In many hilly and mountainous areas of Scotland, agricultural workers spent summer months in bothies or shielings (airigh in Scottish Gaelic). Major drovers' roads in the eastern part of Scotland include the Cairnamounth, Elsick Mounth and Causey Mounth. This practice has largely died out, but was practised within living memory in the Hebridean Islands and in the Scottish Highlands. Today much transhumance is carried out by truck, with upland flocks being transported under agistment to lower-lying pasture during winter.
In southern England, where the climate is mild and the hills low, transhumance historically took the opposite form to more mountainous areas. Cattle were grazed on dry, sandy heath on the hills in winter and in the rich, low-lying flood-meadows (also called water meadows) in summer, once flood-water receded.. The Weald, as another example, was used for the grazing of pigs; a use known as pannage. While transhumance is little practised today, it has left its mark on English toponymy. Paired place names such as Winterfold Heath and Somersbury Wood attest to the history.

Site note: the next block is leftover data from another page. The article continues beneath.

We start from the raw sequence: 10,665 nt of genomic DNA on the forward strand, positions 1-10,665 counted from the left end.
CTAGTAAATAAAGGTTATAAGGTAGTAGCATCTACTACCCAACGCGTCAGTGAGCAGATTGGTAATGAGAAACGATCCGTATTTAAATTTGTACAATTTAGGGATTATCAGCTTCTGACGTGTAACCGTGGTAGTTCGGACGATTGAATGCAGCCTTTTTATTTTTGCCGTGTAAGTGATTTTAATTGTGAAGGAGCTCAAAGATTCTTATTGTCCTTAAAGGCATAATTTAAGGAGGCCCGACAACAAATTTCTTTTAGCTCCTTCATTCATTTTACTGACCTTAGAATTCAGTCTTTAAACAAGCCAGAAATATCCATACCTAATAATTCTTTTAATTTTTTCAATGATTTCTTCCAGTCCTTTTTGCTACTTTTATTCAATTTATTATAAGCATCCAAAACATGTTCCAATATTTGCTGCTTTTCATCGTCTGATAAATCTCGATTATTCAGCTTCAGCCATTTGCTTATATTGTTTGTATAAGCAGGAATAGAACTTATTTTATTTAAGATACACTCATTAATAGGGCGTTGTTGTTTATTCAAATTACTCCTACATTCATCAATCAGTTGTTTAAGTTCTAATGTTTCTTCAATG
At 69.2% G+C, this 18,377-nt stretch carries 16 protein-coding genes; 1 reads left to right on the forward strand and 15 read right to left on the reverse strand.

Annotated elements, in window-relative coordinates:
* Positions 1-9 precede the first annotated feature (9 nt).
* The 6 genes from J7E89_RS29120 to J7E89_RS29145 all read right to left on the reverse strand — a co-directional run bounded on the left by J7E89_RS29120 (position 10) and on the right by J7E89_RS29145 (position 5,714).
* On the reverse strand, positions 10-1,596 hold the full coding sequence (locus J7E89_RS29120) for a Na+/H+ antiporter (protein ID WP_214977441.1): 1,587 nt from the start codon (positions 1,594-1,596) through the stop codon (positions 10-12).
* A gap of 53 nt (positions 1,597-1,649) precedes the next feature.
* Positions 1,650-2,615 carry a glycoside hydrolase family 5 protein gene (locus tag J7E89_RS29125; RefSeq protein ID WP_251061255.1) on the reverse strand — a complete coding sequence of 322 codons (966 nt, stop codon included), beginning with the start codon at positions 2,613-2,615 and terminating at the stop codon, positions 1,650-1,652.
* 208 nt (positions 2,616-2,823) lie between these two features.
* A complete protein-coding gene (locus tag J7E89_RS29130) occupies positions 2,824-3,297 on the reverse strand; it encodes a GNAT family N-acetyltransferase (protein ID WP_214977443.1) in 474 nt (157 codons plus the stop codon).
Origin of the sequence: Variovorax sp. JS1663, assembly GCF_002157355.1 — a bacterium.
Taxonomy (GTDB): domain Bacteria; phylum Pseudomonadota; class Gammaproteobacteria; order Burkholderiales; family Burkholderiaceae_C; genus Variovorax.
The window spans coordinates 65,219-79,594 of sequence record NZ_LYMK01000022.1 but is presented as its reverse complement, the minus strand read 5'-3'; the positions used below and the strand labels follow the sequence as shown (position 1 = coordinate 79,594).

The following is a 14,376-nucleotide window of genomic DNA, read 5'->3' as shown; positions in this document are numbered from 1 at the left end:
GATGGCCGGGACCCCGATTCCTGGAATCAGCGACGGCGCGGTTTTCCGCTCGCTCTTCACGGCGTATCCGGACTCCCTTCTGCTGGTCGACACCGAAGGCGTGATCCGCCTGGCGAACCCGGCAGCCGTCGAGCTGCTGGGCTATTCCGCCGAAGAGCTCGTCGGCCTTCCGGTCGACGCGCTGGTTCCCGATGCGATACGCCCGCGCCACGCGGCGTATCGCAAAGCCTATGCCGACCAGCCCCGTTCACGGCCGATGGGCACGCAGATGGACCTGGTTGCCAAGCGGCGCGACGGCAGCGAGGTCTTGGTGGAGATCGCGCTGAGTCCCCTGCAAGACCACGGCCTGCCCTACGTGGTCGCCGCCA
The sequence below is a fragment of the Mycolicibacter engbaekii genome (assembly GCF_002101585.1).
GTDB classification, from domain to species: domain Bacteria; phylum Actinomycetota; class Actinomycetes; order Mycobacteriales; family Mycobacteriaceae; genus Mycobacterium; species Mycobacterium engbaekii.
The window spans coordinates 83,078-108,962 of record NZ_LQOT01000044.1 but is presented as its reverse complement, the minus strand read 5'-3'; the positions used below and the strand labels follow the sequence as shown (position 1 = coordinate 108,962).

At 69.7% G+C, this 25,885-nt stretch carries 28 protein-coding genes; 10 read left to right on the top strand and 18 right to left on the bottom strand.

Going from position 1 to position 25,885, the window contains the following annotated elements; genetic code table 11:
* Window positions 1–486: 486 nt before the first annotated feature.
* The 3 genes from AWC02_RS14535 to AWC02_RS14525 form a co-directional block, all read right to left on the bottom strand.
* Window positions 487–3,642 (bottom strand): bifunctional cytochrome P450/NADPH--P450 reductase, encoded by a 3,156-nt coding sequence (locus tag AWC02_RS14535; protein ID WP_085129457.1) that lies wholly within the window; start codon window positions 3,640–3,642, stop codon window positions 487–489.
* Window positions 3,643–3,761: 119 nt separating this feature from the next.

Transhumance may also have been practised by the Picts.
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In Ireland transhumance is known as "booleying". Transhumance pastures were known as Booley, Boley, Bouley, Buaile and Boola. These names survive in many place names such as Buaile h'Anraoi in Kilcommon parish, Erris, North Mayo, where the landscape still clearly shows the layout of the rundale system of agriculture. The livestock, usually cattle, was moved from a permanent lowland village to summer pastures in the mountains. This transfer alleviated pressure on the growing crops and provided fresh pasture for the livestock. Mentioned in the Brehon Laws, booleying would have dated back to the Early Medieval period or even earlier. The practice was widespread in the west of Ireland up until the time of the Second World War. Seasonal migration of workers to Scotland and England for the winter months superseded this ancient system, together with more permanent emigration to the USA.